Pixel led price

Finding the best Pixel led lights can be hard if you’re unaware of what features to look for especially that there are so many of them to find around. For this reason, we’ve put up a guide highlighting the top Pixel led price options in the category.

Our team has researched and reviewed these products to help you come up with a better decision. We’ve also put up a shopping guide with the features you can consider when buying Energy powered lights for indoor or outdoor use

Pixel led price

Bringing you the best in digital LED pixel strips

Manufactured to the highest quality, our individually-addressable digital LED pixel strips come in a range of voltages and grouping types. Choose from varieties of 30, 60 or 144 LEDs per metre depending upon the requirements of your project.
We custom-design PCB layouts and, importantly, use extra-wide 3oz copper tracks to ensure both minimal voltage drop and maximum performance. All of our strips feature a 32-bit, True Colour display, Scan frequency of 400Hz+/s and adhesive backing for easy installation.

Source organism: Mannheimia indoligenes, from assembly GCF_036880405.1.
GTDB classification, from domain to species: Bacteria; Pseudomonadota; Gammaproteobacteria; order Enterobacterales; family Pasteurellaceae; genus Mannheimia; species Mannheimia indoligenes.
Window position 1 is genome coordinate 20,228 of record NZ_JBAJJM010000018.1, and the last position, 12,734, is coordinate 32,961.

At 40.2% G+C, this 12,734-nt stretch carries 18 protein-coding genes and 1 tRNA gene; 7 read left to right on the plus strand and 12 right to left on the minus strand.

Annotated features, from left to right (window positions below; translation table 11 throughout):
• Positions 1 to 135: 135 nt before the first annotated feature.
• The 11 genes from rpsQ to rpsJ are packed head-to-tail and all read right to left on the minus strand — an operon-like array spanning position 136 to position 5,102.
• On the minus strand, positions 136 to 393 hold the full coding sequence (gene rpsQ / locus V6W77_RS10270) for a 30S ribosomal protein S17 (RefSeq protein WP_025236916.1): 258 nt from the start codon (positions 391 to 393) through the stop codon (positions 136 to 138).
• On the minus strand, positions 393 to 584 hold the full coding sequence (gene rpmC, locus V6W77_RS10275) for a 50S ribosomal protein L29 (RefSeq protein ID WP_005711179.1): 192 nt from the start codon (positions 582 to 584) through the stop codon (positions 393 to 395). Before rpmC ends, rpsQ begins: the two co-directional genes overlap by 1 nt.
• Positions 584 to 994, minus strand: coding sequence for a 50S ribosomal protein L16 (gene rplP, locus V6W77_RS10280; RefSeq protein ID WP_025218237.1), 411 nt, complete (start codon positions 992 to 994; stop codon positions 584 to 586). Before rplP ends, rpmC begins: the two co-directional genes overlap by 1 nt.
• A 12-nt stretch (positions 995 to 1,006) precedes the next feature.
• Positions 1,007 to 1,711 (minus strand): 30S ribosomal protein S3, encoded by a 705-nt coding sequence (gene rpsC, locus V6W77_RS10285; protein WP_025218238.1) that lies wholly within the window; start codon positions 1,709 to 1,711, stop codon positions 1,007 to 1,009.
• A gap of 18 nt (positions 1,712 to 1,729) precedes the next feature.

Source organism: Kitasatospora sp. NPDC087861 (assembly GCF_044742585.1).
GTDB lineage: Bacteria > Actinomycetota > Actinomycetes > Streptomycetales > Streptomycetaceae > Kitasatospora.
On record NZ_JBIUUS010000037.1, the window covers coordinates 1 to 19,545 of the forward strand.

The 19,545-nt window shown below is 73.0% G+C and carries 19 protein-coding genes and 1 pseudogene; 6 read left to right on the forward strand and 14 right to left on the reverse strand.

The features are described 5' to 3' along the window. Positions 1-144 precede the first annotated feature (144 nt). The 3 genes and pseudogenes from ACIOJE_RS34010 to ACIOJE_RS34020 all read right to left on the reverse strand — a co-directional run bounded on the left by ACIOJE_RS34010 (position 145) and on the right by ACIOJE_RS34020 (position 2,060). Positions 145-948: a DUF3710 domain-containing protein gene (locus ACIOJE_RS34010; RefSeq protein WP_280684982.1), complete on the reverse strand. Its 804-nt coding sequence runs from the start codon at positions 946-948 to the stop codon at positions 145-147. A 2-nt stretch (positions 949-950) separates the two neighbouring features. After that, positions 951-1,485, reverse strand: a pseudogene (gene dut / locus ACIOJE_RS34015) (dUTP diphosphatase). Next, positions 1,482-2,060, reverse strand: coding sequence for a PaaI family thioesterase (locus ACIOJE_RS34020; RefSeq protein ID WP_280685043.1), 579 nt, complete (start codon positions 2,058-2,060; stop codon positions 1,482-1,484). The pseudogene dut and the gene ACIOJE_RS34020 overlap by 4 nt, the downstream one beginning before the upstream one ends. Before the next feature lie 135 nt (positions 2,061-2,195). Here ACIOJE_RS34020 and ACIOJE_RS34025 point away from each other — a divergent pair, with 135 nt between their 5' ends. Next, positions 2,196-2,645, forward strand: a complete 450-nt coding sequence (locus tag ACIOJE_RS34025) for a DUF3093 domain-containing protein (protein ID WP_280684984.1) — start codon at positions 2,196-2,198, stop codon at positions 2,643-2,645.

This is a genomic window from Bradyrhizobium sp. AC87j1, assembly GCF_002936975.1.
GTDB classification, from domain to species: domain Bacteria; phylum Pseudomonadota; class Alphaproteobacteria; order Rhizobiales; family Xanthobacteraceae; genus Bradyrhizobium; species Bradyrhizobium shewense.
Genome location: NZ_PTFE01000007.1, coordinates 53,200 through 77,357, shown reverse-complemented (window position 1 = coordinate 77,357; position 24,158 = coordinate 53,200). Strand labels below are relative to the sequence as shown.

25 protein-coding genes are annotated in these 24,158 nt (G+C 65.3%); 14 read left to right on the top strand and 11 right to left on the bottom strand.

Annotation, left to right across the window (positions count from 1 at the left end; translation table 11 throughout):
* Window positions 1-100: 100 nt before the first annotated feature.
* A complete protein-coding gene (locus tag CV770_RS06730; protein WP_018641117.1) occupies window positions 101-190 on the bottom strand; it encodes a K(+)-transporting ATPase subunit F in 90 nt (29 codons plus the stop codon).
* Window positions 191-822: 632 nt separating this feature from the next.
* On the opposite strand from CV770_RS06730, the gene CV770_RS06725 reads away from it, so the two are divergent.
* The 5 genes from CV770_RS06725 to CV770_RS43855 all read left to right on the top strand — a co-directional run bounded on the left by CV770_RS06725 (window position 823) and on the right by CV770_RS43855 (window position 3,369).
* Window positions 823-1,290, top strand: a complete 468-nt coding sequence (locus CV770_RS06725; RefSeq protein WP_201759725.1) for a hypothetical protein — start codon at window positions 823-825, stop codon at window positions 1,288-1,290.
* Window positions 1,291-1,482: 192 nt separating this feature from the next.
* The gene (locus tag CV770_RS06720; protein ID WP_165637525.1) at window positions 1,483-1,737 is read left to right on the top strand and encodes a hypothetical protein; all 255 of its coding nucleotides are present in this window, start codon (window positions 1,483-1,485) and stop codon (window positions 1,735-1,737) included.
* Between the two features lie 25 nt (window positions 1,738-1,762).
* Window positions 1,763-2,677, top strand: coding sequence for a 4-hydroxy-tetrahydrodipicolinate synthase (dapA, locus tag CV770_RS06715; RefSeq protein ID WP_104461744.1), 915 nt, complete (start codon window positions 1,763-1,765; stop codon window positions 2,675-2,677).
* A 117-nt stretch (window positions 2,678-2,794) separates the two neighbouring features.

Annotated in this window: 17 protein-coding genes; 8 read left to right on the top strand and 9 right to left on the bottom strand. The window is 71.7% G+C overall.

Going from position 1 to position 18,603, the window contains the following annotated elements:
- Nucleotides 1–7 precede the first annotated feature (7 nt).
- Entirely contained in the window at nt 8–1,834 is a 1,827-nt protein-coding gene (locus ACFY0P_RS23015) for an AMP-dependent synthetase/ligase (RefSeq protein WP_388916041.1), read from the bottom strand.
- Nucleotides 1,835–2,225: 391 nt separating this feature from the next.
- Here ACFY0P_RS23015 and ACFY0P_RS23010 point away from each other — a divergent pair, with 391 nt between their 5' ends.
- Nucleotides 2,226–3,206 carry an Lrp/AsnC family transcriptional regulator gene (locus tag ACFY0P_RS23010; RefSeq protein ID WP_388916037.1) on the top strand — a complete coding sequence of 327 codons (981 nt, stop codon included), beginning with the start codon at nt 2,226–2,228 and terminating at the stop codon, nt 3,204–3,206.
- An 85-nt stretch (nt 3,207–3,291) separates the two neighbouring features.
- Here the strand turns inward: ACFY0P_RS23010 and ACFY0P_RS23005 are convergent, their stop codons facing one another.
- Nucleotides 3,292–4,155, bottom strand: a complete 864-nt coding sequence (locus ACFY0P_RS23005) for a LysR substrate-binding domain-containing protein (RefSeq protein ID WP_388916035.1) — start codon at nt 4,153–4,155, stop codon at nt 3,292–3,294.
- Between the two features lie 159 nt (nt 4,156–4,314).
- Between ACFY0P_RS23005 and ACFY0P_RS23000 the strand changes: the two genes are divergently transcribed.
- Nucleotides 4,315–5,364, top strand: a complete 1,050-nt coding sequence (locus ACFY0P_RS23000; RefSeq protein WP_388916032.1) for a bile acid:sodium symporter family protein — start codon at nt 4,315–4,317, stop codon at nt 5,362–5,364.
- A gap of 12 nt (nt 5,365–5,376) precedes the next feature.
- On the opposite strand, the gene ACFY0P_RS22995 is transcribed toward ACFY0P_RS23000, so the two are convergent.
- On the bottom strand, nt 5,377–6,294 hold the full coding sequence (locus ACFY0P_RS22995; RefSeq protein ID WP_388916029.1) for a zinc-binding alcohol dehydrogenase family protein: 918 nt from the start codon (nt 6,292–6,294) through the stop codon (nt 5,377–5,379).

You’ll notice that most LED tapes on the market are white in colour. However, we also offer black PCB styles which are becoming increasingly popular. These minimise external light reflection and hide your installation when the display is switched off. Perfect for the stealth lighting designer!
With their lightweight, space-saving design, ENTTEC has an LED pixel tape for every project!


Phillip Burgess


RGB Pixels are digitally-controllable lights you can set to any color, or animate. Each pixel contains an RGB LED and a controller chip molded into a ‘dot’ of silicone, with flanges so they can be pushed into holes in thin sheet material. The dots are waterproof and rugged — they’re typically used to make outdoor signs.


12mm RGB pixels come in two different shapes: “bullet” (thin) and “square” (flat). Both use the same type of LED, driver chip and data protocols…the main difference is how they can be mounted: bullets fit better into narrow spaces, while squares are better suited to shallow spaces.


Both types use an 8mm diffused RGB LED (“12mm” refers to the size of the mounting hole for installation) — diffused pixels mix colors nicer. At 5 volts, they draw a maximum of 60 milliamps per pixel: 20 mA each for red, green and blue.